Francesco Barbaro: The Wealth Of Wives: A Fifteenth-century Marriage Manual by Margaret L. KingFrancesco Barbaro: The Wealth Of Wives: A Fifteenth-century Marriage Manual by Margaret L. King

Francesco Barbaro: The Wealth Of Wives: A Fifteenth-century Marriage Manual

EditorMargaret L. King

Paperback | December 15, 2015

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In 1415, Francesco Barbaro produced a marriage manual intended at once for his friend, a scion of the Florentine Medici family, and for the whole set of his peers, the young nobility of Venice. Countering the trends of the day toward dowry chasing and dowry inflation, Barbaro insisted that the real wealth of wives was their capacity to conceive, birth, and rear children worthy of their heritage. The success of the patriciate depended, ironically, on women: for they alone could ensure the biological, cultural, and spiritual reproduction of their marital lineage. The Wealth of Wives circulated in more than 100 manuscript versions, five Latin editions, and translations into German, Italian, French, and English, far outstripping in its influence Leon Battista Alberti’s On the Family (1434).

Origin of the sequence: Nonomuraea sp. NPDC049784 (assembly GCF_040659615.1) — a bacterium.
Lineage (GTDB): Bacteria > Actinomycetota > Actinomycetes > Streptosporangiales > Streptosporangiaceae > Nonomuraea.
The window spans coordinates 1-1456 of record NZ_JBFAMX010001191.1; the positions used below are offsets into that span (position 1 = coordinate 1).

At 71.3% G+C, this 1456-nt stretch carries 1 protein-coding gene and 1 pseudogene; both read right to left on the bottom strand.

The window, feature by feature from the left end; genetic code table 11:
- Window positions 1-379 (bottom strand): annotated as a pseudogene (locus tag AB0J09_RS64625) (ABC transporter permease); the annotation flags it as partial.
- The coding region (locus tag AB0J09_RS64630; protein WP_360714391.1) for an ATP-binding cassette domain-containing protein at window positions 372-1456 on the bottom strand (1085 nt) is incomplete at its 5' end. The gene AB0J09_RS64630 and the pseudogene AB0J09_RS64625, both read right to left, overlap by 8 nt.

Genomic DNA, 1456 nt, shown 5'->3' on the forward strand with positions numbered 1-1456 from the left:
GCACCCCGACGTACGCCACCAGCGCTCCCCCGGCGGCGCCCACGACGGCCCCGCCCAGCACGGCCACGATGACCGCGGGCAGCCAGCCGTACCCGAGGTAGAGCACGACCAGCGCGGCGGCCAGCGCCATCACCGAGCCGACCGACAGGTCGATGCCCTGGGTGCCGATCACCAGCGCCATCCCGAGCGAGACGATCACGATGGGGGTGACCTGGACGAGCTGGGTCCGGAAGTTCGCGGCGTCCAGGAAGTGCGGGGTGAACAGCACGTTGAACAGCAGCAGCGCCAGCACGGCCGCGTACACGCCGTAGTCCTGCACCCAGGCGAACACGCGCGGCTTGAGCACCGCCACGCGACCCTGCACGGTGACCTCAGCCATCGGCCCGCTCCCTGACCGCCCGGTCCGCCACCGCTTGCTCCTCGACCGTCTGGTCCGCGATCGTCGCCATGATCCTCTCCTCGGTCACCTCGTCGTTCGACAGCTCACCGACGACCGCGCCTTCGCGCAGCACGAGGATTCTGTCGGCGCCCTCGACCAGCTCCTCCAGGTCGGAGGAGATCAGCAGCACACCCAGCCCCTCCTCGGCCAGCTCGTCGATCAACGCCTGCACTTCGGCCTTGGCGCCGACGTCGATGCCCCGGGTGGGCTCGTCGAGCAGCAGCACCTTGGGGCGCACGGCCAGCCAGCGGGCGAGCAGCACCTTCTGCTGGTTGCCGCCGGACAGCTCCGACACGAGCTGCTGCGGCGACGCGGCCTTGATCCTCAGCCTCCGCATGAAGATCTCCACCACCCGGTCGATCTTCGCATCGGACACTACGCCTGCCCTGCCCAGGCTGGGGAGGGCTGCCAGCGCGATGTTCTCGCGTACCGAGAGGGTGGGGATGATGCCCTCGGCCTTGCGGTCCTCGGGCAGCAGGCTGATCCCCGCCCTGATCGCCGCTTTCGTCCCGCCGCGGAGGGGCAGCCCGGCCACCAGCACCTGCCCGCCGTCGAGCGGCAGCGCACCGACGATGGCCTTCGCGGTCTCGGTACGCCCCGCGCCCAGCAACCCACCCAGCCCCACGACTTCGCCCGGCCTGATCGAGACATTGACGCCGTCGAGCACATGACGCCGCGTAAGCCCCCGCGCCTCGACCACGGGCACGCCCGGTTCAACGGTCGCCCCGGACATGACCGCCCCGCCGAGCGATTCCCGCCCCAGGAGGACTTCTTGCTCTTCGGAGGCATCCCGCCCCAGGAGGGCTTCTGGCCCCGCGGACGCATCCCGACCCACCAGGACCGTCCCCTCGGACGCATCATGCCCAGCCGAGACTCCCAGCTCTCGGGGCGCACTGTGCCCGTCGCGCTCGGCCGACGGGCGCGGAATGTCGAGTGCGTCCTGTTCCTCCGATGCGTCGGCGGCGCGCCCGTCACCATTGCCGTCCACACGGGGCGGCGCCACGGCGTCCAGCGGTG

Margaret L. King, professor of history emerita, Brooklyn College and the Graduate Center, City University of New York, is author of Venetian Humanism in an Age of Patrician Dominance (1986); Women of the Renaissance (1991); The Death of the Child Valerio Marcello (1994); and How Mothers Shaped Successful Sons and Created World History ...
Title:Francesco Barbaro: The Wealth Of Wives: A Fifteenth-century Marriage ManualFormat:PaperbackDimensions:146 pages, 9 × 6 × 0.5 inPublished:December 15, 2015Publisher:ACMRS PublicationsLanguage:English

The following ISBNs are associated with this title:

ISBN - 10:0866985409

ISBN - 13:9780866985406


Editorial Reviews

Barbaro’s work is such an important and influential work on marriage and women that it is surprising that it has not been translated earlier. But the wait was worth it. Margaret King provides a fluent, clear, and accurate translation. Moreover, as a supremely knowledgeable historian on Barbaro, Renaissance women, and Venice, she describes very well the historical circumstances of the work, the context of Renaissance humanism, and Venetian policies and practices. She also provides a great deal of information concerning the diffusion and influence of Barbaro’s work. Scholars will be surprised to learn that Erasmus, Juan Luis Vives, and practically every other Renaissance commentator on women and marriage borrowed from or was influenced by this book. This is a very welcome addition to a distinguished series. Paul F. Grendler, Professor Emeritus of History, University of Toronto 2014 International Galileo Galilei Prize for Contributions to Italian Scholarship